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  5. Glen Hoffmann (2009). Nativism. Croatian Journal of Philosophy 9 (3):303-315.
    The nativist view of language holds that the principal foundation of linguistic competence is an innate faculty of linguistic cognition. In this paper, close scrutiny is given to nativism’s fundamental commitments in the area of metaphysics. In the course of this exploration it is argued that any minimally defensible variety of nativism is, for better or worse, committed to two theses: linguistic competence is grounded in a faculty of linguistic cognition that is (i) embodied and (ii) whose operating rules are (...)
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  6. Barry C. Smith (2006). What I Know When I Know a Language. In Ernest Lepore & Barry C. Smith (eds.), The Oxford Handbook of Philosophy of Language. Oxford University Press.
    EVERY speaker of a language knows a bewildering variety of linguistic facts, and will come to know many more. It is knowledge that connects sound and meaning. Questions about the nature of this knowledge cannot be separated from fundamental questions about the nature of language. The conception of language we should adopt depends on the part it plays in explaining our knowledge of language. This chapter explores options in accounting for language, and our knowledge of language, and defends the view (...)
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Poverty of the Stimulus
  1. Robert C. Berwick, Paul Pietroski, Beracah Yankama & Noam Chomsky (2011). Poverty of the Stimulus Revisited. Cognitive Science 35 (7):1207-1242.
    A central goal of modern generative grammar has been to discover invariant properties of human languages that reflect “the innate schematism of mind that is applied to the data of experience” and that “might reasonably be attributed to the organism itself as its contribution to the task of the acquisition of knowledge” (Chomsky, 1971). Candidates for such invariances include the structure dependence of grammatical rules, and in particular, certain constraints on question formation. Various “poverty of stimulus” (POS) arguments suggest that (...)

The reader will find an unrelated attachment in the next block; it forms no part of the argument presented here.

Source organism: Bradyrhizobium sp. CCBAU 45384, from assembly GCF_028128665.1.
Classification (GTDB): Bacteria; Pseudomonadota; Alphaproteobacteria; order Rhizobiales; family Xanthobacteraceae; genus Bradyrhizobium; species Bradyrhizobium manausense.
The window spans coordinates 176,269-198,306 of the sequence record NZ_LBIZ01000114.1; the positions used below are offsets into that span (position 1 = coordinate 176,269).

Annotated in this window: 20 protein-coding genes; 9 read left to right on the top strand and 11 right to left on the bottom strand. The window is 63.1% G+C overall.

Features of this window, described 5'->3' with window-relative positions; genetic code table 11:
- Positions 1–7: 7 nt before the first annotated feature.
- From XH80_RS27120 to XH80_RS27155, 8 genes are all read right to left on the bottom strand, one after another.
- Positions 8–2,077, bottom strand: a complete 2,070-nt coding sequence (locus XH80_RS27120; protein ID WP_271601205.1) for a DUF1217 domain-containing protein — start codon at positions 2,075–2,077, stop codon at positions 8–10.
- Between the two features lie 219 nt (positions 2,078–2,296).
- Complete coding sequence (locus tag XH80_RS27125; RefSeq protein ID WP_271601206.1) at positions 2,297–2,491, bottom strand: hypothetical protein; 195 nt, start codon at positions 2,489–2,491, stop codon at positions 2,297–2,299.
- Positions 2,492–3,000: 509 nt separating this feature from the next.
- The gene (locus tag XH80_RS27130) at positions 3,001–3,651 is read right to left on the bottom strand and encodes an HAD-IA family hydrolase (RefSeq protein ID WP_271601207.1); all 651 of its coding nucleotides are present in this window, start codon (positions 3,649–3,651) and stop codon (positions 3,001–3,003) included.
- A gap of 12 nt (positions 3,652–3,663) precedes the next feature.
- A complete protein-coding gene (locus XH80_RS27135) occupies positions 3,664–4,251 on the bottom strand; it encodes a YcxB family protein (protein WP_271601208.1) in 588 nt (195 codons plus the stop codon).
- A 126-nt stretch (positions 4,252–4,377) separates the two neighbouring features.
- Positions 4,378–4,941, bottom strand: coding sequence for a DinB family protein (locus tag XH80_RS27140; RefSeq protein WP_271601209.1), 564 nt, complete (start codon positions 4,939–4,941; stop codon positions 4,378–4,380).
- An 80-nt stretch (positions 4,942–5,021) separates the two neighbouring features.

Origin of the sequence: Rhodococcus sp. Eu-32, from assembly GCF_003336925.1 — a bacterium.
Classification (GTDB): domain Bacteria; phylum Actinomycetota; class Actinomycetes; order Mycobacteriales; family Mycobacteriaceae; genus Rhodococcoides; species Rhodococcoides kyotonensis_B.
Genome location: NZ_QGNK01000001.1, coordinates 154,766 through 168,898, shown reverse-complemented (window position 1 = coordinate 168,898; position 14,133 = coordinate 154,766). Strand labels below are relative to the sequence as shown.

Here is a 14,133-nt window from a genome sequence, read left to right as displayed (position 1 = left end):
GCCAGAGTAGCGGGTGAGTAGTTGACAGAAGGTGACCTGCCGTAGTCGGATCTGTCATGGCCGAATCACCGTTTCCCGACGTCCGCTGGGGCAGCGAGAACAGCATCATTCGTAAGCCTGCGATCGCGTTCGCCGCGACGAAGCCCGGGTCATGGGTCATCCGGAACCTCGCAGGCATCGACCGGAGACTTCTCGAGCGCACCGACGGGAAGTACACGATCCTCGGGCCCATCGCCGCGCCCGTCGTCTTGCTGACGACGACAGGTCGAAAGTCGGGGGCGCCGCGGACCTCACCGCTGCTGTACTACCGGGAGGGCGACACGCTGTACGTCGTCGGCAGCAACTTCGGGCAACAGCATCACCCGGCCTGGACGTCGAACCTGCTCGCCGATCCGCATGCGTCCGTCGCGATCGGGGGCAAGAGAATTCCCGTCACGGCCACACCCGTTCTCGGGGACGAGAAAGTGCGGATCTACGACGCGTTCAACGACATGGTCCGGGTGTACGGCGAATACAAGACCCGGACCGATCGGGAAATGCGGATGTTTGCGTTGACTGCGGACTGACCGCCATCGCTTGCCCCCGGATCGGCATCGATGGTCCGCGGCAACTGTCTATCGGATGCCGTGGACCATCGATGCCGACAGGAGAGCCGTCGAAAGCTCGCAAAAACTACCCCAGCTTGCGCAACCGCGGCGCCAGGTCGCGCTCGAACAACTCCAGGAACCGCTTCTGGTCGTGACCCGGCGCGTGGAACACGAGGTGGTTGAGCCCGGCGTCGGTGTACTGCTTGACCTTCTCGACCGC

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  2. Johan De Smedt (2009). Cognitive Modularity in the Light of the Language Faculty. Logique Et Analyse 208:373-387.
    Ever since Chomsky, language has become the paradigmatic example of an innate capacity. Infants of only a few months old are aware of the phonetic structure of their mother tongue, such as stress-patterns and phonemes. They can already discriminate words from non-words and acquire a feel for the grammatical structure months before they voice their first word. Language reliably develops not only in the face of poor linguistic input, but even without it. In recent years, several scholars have extended this (...)
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  3. David Ellerman, Four Ways From Universal to Particular: How Chomsky's Language-Acquisition Faculty is Not Selectionist.
    Following the development of the selectionist theory of the immune system, there was an attempt to characterize many biological mechanisms as being "selectionist" as juxtaposed to "instructionist." But this broad definition would group Darwinian evolution, the immune system, embryonic development, and Chomsky's language-acquisition mechanism as all being "selectionist." Yet Chomsky's mechanism (and embryonic development) are significantly different from the selectionist mechanisms of biological evolution or the immune system. Surprisingly, there is a very abstract way using two dual mathematical logics to (...)